Introducing Gerlinde Wernig: Apfelstrudel Meets Microscope

bridges vol. 22, July 2009 / News from the Network: Austrian Researchers Abroad

By Linda Krempl



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Dr. Gerlinde Wernig

Time is very limited in Gerlinde Wernig's life, but she and her husband still don't want to miss the pleasure of homemade Apfelstrudel, so she got herself an apple "peeling-and-cutting" machine with which she proudly claims to make an Apfelstrudel with 6 kg of apples in half an hour! It is enjoyable to hear this energetic woman, who currently works at the Institute of Stem Cell Biology and Regenerative Medicine at Stanford University, while finishing her surgical pathology medical training, talking as enthusiastically about her apple peeler-corer as she does about her work. Grasping things instead of quarreling about them seems to have given Gerlinde Wernig a competitive edge throughout her career and in her daily routine.

Coming from a strong family background in the humanities, Gerlinde decided to study law and moved to Vienna after high school. Having come from Braunau, a small town in Upper Austria, she enjoyed her academic years in the city and it was in Vienna that she met her future husband, Marius Wernig. However, after her first year of studies, she was not happy to continue learning laws and regulations. She realized that, given her fascination with biology and her preference for literally taking things into her own hands, studying medicine would be much more in line with her aptitudes. Marius, who had already been enrolled at the medical university in Vienna for a year, was a bit bewildered at first by Gerlinde's change of plans, but the following years demonstrated the benefits of exchanging and sharing their medical knowledge in different but often overlapping fields.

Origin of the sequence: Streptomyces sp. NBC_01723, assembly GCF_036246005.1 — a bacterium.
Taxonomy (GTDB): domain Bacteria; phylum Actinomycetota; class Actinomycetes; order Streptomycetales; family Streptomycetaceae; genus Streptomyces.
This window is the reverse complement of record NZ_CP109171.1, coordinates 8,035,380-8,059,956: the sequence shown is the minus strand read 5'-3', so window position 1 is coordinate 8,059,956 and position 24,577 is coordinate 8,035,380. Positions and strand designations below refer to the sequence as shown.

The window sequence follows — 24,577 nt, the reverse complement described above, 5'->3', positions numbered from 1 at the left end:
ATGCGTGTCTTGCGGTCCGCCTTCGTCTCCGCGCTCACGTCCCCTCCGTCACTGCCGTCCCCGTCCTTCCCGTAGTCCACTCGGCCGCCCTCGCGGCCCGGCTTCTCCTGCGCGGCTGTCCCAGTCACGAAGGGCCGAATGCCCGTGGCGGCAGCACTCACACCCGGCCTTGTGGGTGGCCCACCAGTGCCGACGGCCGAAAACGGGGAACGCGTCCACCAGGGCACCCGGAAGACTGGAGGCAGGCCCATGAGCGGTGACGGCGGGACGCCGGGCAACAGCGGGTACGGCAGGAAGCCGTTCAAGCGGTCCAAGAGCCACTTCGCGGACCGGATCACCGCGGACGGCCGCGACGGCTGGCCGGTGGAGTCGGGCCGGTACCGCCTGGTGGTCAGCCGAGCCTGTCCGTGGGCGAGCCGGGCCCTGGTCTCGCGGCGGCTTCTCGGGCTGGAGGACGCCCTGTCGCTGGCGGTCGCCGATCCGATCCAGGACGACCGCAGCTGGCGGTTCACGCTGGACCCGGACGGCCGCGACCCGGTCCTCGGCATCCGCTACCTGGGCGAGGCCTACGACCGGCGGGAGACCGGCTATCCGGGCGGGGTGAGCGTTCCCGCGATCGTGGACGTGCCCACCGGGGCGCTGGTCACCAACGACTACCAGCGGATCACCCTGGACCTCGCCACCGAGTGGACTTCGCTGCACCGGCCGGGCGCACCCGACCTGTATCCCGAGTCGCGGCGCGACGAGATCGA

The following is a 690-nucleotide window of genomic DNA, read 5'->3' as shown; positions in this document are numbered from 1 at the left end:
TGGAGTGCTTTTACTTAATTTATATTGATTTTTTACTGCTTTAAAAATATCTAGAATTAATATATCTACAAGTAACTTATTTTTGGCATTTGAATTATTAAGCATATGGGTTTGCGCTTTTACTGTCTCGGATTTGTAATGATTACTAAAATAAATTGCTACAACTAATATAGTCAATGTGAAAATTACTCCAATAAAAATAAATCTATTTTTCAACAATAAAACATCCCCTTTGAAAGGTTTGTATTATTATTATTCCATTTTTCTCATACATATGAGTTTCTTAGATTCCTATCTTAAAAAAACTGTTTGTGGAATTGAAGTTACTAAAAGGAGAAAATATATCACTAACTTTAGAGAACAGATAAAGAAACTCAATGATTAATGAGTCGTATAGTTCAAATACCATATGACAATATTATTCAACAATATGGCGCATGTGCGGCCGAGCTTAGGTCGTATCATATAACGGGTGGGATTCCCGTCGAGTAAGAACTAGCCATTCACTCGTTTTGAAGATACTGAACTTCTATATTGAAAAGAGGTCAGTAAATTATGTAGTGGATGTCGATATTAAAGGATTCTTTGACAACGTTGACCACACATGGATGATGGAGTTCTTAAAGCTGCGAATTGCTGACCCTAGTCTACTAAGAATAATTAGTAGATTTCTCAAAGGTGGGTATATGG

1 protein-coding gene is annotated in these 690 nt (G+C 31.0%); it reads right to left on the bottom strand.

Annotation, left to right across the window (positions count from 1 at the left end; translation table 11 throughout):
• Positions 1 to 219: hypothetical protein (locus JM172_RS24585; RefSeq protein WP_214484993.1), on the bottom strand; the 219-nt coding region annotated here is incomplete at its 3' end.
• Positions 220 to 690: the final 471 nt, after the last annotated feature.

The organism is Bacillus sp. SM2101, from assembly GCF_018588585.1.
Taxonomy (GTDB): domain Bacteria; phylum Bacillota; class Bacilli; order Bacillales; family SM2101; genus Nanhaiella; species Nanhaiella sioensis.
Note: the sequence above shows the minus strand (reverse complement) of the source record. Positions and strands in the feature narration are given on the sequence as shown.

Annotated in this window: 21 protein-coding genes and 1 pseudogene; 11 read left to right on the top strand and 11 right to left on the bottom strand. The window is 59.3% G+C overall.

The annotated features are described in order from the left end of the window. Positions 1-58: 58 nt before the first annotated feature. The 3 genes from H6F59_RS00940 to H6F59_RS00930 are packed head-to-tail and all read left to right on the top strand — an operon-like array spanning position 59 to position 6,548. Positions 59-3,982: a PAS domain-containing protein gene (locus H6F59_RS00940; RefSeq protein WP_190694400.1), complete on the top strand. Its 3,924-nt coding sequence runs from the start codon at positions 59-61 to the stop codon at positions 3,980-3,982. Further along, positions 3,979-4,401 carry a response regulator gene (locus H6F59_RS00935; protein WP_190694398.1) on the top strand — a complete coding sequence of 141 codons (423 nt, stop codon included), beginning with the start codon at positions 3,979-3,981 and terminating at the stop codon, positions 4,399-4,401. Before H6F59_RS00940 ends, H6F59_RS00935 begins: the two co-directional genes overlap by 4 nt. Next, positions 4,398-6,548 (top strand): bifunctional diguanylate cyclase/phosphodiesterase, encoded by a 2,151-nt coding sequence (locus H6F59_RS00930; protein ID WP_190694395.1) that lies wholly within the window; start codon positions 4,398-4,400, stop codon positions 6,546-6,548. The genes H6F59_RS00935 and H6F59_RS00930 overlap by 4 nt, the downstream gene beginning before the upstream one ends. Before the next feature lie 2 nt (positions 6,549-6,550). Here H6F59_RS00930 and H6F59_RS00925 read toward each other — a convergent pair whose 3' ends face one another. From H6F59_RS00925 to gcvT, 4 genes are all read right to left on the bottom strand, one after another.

In their relationship Gerlinde was the one who, from the onset, focused on receiving training in internal medicine, while Marius felt more attracted to doing laboratory research (click here to read the introduction of Austrian Scientist Dr. Marius Wernig, Associate Professor of Pathology at the Institute of Stem Cell Biology and Regenerative Medicine at Stanford University).

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Gerlinde and Marius Wernig

When Marius, encouraged by superior research opportunities, decided to go to Munich, Germany, Gerlinde tried to move with him. But changing universities from Austria to Germany was a difficult matter, so the two medical students had a commuter relationship for three years and Gerlinde ended up finishig her degree in Vienna before she was offered a place in Germany. To gain experience in the lab, she opted to do a master's thesis for which she received a scholarship from the Medical University, Vienna.

Both having earned their M.D. degrees,  the couple tried to apply for jobs in Europe in the same city.  Once again, after Marius had accepted a postdoctoral offer in Bonn, it was a delicate matter for Gerlinde to come along, this time in search of a medical training program position. With a smirking tone, Gerlinde recalls that people in Germany were very suspicious about her reasons for moving and working in Germany. But once she managed to get a position for internal medical training in Bonn, she appreciated working at the university clinic; most of the time they had to treat patients with highly specialized problems and it was at this point that she fell for hematology.

Hematology: the science encompassing the medical study of the blood and blood-producing organs.

 

While completing a summer internship in New York at the end of her studies in Vienna, Gerlinde had encountered the American approach to scientific training and truly relished it. Impressed by the positive interactions between professors and their students, and the US emphasis on excellent teaching, after four years in Bonn the couple decided to leave Europe and try to continue their careers across the pond.  But once more, moving to another country and trying to find a position to continue her medical training was a real hurdle for Gerlinde. Unlike Marius, who received a scholarship as he had published persuasive papers in Bonn, there was no financial support for Gerlinde to complete her medical training.